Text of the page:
Is it just me, or is everyone sick right now? It seems you can’t scroll through social media without reading about another virus or illness sweeping through classrooms and childcare centers. My kids just got over another cold– there have been so many since September that I’ve completely lost track. But it’s not completely unexpected. After two years of social distancing, masking, and reduced extracurricular and social engagements, this year’s cold and flu season has hit particularly hard as toddlers, kids and teens build back some immunity to common colds and viruses. Just because it is expected or normal, doesn’t mean it isn’t exhausting and stressful for parents and children alike. Missed school days, missed activities, and missed work days all lead to an increase in staying at home and feeling cooped up.

To help ease the long days at home, we’ve rounded up some easy-to-execute activities for every energy level to keep your kids entertained.


1. Hit the Showers! (or the bathtub)

When you’re in the throes of illness, the shower or bathtub is a great place for both easing symptoms and keeping kids contained. My kids love the water, and they find it particularly exciting if we pop their bathing suits on before heading in.

Some great water activities include:

  • Throw some glow sticks in the water, turn off the lights and have a light party.
  • Shaving Cream Painting: Spray some unscented shaving cream into a bowl, drop in some food coloring, and away you go (with hands or paintbrushes)!
  • Bathtub markers or watercolour paints

2. Build a Fort

I have yet to meet a child that doesn’t like being in a fort (or building them).  We keep it really simple around here– a couple of dining chairs and some blankets. If I’m also sick and can’t muster up the energy pull the dining chairs out, I will toss a sheet over the dining table and call it a day. Throw in a flashlight, glow sticks, some pillows and and a few toys and most kids will happily play, rest or read in the fort for at least a half hour.

3. Art Attack

I’m a big fan of keeping it simple when it comes to art. One of my favourite activities from when I used to work in a daycare was the Imagination Market. If you’ve never heard of an Imagination Market, it’s essentially a box with a whole bunch of random items in it. Have an old tupperware lid? Toss it in. Random buttons? Into the bin. Scraps of paper? Imagination Market.  The goal is to have a vast assortment of objects to create art with. I have small kids, so they are happy when I pull out the glue and scissors for them to use, but at daycare, we used to provide a prompt. A great one was “Build a monster/robot/imaginary creature” using the items found in this box.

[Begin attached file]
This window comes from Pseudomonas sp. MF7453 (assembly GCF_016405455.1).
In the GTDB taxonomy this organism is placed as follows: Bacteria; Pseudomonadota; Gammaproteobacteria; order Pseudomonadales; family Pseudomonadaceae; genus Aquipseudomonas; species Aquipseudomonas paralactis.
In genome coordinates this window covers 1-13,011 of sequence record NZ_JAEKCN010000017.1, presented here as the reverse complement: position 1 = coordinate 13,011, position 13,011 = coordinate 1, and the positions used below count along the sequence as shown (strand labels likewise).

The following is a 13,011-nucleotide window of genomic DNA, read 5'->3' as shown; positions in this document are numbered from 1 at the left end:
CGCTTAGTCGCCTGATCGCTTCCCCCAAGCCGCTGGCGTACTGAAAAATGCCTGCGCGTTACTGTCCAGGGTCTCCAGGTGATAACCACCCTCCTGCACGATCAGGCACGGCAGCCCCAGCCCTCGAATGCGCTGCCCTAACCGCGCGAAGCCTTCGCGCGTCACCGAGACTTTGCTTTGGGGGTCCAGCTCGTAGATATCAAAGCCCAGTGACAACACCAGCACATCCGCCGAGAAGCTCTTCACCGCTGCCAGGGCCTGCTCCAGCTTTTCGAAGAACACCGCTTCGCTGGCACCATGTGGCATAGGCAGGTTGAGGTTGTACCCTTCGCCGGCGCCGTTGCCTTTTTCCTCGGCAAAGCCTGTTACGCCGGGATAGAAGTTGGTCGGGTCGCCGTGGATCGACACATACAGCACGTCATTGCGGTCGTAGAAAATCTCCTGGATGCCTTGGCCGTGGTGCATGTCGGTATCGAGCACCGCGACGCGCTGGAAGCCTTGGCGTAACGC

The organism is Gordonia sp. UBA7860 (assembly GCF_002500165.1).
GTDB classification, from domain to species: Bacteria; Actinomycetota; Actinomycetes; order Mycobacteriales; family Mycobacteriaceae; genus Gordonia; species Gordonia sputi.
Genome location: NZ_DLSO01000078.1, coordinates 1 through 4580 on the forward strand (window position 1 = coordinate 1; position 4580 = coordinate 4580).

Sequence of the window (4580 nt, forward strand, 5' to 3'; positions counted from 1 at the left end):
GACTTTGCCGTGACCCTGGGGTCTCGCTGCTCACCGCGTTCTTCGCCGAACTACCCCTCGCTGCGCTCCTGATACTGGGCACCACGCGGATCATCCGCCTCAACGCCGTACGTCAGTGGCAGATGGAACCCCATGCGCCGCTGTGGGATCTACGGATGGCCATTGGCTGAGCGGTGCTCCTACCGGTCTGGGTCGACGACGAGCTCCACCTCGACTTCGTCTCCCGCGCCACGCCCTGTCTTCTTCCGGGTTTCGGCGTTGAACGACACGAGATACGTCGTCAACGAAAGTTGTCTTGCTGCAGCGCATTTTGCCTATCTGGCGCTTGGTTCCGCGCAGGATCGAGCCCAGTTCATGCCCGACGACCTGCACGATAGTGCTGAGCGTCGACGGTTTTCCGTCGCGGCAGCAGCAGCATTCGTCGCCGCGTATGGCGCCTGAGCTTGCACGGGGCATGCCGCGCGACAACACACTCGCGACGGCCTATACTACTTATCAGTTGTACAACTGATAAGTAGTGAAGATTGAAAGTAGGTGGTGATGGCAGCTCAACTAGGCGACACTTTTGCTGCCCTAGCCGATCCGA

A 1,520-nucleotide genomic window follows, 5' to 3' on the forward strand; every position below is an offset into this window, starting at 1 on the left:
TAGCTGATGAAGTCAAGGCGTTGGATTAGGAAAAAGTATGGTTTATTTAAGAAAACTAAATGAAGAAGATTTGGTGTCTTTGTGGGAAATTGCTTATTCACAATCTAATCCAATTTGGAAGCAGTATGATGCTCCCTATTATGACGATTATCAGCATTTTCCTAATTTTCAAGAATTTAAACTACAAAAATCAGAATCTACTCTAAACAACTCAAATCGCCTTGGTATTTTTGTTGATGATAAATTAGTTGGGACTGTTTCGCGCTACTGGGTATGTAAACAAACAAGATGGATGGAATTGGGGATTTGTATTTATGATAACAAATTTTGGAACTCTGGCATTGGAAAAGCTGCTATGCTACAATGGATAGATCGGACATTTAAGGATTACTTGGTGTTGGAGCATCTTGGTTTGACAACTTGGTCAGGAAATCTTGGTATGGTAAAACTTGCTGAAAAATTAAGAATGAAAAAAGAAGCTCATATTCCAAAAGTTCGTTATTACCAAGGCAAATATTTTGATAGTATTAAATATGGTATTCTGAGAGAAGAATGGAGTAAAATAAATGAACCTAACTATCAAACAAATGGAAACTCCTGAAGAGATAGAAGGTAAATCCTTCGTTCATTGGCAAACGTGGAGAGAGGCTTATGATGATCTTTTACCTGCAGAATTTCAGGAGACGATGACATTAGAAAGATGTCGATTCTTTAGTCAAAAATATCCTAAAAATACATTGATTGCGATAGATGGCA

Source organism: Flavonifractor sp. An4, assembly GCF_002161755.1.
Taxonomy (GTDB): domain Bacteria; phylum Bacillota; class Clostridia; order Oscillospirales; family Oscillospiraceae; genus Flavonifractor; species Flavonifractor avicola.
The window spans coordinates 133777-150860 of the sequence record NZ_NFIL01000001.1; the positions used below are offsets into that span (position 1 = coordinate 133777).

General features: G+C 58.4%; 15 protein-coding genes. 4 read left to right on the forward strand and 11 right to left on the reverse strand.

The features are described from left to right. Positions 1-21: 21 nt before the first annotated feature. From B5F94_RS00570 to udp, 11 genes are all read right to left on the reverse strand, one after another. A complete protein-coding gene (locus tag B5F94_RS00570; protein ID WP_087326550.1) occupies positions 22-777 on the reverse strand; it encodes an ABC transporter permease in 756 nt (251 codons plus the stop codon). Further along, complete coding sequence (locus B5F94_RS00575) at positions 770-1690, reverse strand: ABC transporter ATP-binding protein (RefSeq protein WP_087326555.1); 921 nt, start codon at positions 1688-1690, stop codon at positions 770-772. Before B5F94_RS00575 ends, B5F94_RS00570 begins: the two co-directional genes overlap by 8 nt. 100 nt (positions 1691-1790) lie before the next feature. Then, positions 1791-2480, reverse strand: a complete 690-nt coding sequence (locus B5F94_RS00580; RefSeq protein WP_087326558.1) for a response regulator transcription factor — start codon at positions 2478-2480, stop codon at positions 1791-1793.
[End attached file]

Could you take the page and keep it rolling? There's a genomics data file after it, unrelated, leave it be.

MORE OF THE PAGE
If you’re looking to start your own “Imagination Market” box, I highly recommend checking out Urban Source on Main Street in Vancouver. They have a great assortment of reclaimed material and interesting art supplies to pick and choose from. But if you’re short on time,  just pop recycling material, tape and markers into the box as a starting point.

4. Listen & Learn

Screens can be a lifesaver when kids are sick, but once you’re over the worst of it and energy starts to come back, you might be looking for a few alternatives. We’ve used all of these options when we’re on the go or for long car rides as well.

YouTube

If your children are small or love having books read to them, there are some great YouTube channels where authors (or teachers) will read picture books. Some of our favourites are My Cozy Corner and Books Read Aloud.

Podcasts

There are some great podcasts geared towards all ages. We like listening to stories, but older children might find a podcast about science, history or how things work to be of interest. Here is a great list of some kid-friendly podcasts and where you can listen to them

Audiobooks

If you have a library card, you can download audiobooks for free through their various apps (depending on whether you are a member of VPL or FVRL).

But if you can’t find what you want or the title you are looking for isn’t available, you might want to try Audible. If someone in your family already has a membership, it’s easy to search for and download a variety of kids books. If not, you can try most of the children’s books for free or sign up for a one-month free trial.

5. Get outside!

Whenever possible, we get outside when we are in the recovery phase of illness. Whether that is a couple hours in the yard or a walk around the local lake, being outdoors helps everyone feel better and eliminates our cabin fever.

 


If you’re looking for more great activities to do at home, check out 101 Things to Do At Home!